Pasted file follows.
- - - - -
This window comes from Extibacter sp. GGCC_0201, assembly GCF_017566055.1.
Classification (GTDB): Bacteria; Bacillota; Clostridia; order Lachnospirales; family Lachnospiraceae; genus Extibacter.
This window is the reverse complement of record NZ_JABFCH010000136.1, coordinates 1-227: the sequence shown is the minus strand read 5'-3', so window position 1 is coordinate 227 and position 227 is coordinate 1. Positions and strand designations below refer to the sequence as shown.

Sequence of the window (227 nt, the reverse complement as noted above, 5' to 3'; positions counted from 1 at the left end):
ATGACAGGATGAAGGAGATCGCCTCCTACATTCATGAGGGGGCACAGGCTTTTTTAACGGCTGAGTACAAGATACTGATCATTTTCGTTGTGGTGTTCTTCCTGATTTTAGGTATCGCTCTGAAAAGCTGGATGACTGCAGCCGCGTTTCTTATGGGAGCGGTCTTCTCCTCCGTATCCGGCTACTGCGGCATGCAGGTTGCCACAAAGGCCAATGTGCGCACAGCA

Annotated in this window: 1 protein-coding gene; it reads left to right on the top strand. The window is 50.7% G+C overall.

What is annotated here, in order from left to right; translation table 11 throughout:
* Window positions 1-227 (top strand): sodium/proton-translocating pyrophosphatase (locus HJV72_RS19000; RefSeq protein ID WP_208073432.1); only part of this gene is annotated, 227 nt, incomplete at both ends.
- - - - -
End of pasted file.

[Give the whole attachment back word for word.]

This window comes from Extibacter sp. GGCC_0201, assembly GCF_017566055.1.
Classification (GTDB): Bacteria; Bacillota; Clostridia; order Lachnospirales; family Lachnospiraceae; genus Extibacter.
This window is the reverse complement of record NZ_JABFCH010000136.1, coordinates 1-227: the sequence shown is the minus strand read 5'-3', so window position 1 is coordinate 227 and position 227 is coordinate 1. Positions and strand designations below refer to the sequence as shown.

Sequence of the window (227 nt, the reverse complement as noted above, 5' to 3'; positions counted from 1 at the left end):
ATGACAGGATGAAGGAGATCGCCTCCTACATTCATGAGGGGGCACAGGCTTTTTTAACGGCTGAGTACAAGATACTGATCATTTTCGTTGTGGTGTTCTTCCTGATTTTAGGTATCGCTCTGAAAAGCTGGATGACTGCAGCCGCGTTTCTTATGGGAGCGGTCTTCTCCTCCGTATCCGGCTACTGCGGCATGCAGGTTGCCACAAAGGCCAATGTGCGCACAGCA

Annotated in this window: 1 protein-coding gene; it reads left to right on the top strand. The window is 50.7% G+C overall.

What is annotated here, in order from left to right; translation table 11 throughout:
* Window positions 1-227 (top strand): sodium/proton-translocating pyrophosphatase (locus HJV72_RS19000; RefSeq protein ID WP_208073432.1); only part of this gene is annotated, 227 nt, incomplete at both ends.